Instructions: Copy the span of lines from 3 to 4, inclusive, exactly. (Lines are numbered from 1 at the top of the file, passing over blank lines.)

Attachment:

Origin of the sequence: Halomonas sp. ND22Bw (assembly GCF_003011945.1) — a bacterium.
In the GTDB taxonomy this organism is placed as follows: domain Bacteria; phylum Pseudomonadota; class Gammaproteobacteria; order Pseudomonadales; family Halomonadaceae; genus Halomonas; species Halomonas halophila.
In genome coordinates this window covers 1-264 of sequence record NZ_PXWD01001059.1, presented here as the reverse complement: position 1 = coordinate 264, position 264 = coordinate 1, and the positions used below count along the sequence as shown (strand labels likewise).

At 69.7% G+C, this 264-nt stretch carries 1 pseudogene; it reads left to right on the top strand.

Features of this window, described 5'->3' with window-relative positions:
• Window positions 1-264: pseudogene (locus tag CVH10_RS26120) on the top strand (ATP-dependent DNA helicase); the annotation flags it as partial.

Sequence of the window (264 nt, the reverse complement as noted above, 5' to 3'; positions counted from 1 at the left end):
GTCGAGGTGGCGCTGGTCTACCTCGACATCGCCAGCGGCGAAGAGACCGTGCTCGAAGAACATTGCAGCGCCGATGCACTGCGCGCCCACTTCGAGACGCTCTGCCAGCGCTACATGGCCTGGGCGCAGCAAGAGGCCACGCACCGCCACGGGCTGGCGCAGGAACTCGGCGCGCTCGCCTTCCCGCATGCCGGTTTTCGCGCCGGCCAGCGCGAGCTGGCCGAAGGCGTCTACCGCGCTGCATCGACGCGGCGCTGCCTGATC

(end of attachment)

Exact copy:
In genome coordinates this window covers 1-264 of sequence record NZ_PXWD01001059.1, presented here as the reverse complement: position 1 = coordinate 264, position 264 = coordinate 1, and the positions used below count along the sequence as shown (strand labels likewise).

At 69.7% G+C, this 264-nt stretch carries 1 pseudogene; it reads left to right on the top strand.